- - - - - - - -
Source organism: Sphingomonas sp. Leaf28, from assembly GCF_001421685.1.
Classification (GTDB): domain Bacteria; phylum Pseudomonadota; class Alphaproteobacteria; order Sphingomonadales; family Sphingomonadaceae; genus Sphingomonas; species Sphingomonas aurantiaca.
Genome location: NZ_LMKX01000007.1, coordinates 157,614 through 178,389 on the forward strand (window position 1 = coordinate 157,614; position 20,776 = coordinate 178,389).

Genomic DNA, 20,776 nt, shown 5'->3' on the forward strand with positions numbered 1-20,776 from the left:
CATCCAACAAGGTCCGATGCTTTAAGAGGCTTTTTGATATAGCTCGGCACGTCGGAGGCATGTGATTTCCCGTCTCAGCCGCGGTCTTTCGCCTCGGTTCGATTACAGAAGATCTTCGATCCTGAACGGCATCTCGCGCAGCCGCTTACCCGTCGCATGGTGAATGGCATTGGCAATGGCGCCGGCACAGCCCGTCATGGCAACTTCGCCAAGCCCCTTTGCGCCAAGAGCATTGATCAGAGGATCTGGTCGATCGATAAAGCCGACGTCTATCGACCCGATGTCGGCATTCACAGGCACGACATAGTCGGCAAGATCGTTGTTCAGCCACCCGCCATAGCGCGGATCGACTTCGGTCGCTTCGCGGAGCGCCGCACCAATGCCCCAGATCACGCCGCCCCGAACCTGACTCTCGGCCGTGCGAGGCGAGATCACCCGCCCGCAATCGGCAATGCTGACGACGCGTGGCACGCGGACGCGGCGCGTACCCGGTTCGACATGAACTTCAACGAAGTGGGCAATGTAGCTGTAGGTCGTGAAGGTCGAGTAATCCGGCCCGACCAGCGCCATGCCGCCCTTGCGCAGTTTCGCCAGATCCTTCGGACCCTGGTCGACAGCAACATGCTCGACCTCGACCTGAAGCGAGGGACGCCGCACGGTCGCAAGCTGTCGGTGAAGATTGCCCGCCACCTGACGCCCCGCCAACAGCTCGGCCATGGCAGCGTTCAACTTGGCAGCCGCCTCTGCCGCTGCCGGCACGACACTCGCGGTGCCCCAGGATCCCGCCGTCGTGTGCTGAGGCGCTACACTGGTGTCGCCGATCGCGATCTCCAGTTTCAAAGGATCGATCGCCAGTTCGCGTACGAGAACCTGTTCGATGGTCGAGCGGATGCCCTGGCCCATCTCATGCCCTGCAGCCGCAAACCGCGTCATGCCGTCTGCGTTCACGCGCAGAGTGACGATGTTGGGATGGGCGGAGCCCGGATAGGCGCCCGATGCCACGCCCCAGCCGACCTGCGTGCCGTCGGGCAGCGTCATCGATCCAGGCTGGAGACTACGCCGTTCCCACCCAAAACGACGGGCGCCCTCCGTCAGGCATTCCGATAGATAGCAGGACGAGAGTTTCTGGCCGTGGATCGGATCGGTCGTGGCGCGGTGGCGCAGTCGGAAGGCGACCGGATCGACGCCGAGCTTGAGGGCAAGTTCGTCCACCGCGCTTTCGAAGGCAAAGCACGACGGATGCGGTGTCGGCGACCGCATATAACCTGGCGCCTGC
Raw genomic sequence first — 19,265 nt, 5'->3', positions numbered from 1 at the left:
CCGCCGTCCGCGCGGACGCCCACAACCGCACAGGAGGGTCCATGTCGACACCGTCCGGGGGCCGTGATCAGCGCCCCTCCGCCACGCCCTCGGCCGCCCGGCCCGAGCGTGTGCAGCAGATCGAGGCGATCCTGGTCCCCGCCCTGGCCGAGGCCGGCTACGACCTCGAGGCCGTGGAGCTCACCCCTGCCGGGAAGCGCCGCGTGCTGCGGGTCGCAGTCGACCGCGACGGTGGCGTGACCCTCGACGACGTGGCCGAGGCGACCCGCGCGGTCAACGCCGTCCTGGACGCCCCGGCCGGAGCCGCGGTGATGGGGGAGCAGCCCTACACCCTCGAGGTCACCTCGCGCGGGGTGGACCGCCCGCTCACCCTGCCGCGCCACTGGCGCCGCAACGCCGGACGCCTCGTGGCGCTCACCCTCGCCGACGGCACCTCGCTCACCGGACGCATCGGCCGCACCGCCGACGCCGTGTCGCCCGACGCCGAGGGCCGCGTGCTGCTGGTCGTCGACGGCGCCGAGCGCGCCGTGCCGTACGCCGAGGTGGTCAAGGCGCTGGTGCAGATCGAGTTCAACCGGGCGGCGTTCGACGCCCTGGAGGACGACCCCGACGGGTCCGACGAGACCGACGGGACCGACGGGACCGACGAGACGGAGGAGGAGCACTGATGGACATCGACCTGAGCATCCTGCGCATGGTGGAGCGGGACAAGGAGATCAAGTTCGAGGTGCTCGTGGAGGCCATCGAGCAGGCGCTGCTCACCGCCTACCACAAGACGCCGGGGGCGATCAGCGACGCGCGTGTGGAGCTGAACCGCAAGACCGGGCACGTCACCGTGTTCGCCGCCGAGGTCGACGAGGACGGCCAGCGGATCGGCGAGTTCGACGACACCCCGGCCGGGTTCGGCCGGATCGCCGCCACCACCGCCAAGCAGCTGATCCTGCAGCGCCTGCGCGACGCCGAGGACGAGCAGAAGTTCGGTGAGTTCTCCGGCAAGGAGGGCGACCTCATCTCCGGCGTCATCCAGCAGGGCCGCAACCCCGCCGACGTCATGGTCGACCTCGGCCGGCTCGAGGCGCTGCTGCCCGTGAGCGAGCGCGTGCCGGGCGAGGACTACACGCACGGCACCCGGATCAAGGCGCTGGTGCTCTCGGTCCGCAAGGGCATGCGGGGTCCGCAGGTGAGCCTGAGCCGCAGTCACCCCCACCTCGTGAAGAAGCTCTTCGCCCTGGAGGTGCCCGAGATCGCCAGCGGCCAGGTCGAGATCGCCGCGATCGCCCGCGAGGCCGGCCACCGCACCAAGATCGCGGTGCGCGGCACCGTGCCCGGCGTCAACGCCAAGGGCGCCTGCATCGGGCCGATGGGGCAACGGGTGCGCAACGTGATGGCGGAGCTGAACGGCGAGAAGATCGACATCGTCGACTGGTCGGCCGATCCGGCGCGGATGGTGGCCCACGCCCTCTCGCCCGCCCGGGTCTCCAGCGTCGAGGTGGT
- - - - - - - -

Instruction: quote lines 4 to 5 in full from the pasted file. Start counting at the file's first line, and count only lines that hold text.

Genomic DNA, 20,776 nt, shown 5'->3' on the forward strand with positions numbered 1-20,776 from the left:
CATCCAACAAGGTCCGATGCTTTAAGAGGCTTTTTGATATAGCTCGGCACGTCGGAGGCATGTGATTTCCCGTCTCAGCCGCGGTCTTTCGCCTCGGTTCGATTACAGAAGATCTTCGATCCTGAACGGCATCTCGCGCAGCCGCTTACCCGTCGCATGGTGAATGGCATTGGCAATGGCGCCGGCACAGCCCGTCATGGCAACTTCGCCAAGCCCCTTTGCGCCAAGAGCATTGATCAGAGGATCTGGTCGATCGATAAAGCCGACGTCTATCGACCCGATGTCGGCATTCACAGGCACGACATAGTCGGCAAGATCGTTGTTCAGCCACCCGCCATAGCGCGGATCGACTTCGGTCGCTTCGCGGAGCGCCGCACCAATGCCCCAGATCACGCCGCCCCGAACCTGACTCTCGGCCGTGCGAGGCGAGATCACCCGCCCGCAATCGGCAATGCTGACGACGCGTGGCACGCGGACGCGGCGCGTACCCGGTTCGACATGAACTTCAACGAAGTGGGCAATGTAGCTGTAGGTCGTGAAGGTCGAGTAATCCGGCCCGACCAGCGCCATGCCGCCCTTGCGCAGTTTCGCCAGATCCTTCGGACCCTGGTCGACAGCAACATGCTCGACCTCGACCTGAAGCGAGGGACGCCGCACGGTCGCAAGCTGTCGGTGAAGATTGCCCGCCACCTGACGCCCCGCCAACAGCTCGGCCATGGCAGCGTTCAACTTGGCAGCCGCCTCTGCCGCTGCCGGCACGACACTCGCGGTGCCCCAGGATCCCGCCGTCGTGTGCTGAGGCGCTACACTGGTGTCGCCGATCGCGATCTCCAGTTTCAAAGGATCGATCGCCAGTTCGCGTACGAGAACCTGTTCGATGGTCGAGCGGATGCCCTGGCCCATCTCATGCCCTGCAGCCGCAAACCGCGTCATGCCGTCTGCGTTCACGCGCAGAGTGACGATGTTGGGATGGGCGGAGCCCGGATAGGCGCCCGATGCCACGCCCCAGCCGACCTGCGTGCCGTCGGGCAGCGTCATCGATCCAGGCTGGAGACTACGCCGTTCCCACCCAAAACGACGGGCGCCCTCCGTCAGGCATTCCGATAGATAGCAGGACGAGAGTTTCTGGCCGTGGATCGGATCGGTCGTGGCGCGGTGGCGCAGTCGGAAGGCGACCGGATCGACGCCGAGCTTGAGGGCAAGTTCGTCCACCGCGCTTTCGAAGGCAAAGCACGACGGATGCGGTGTCGGCGACCGCATATAACCTGGCGCCTGC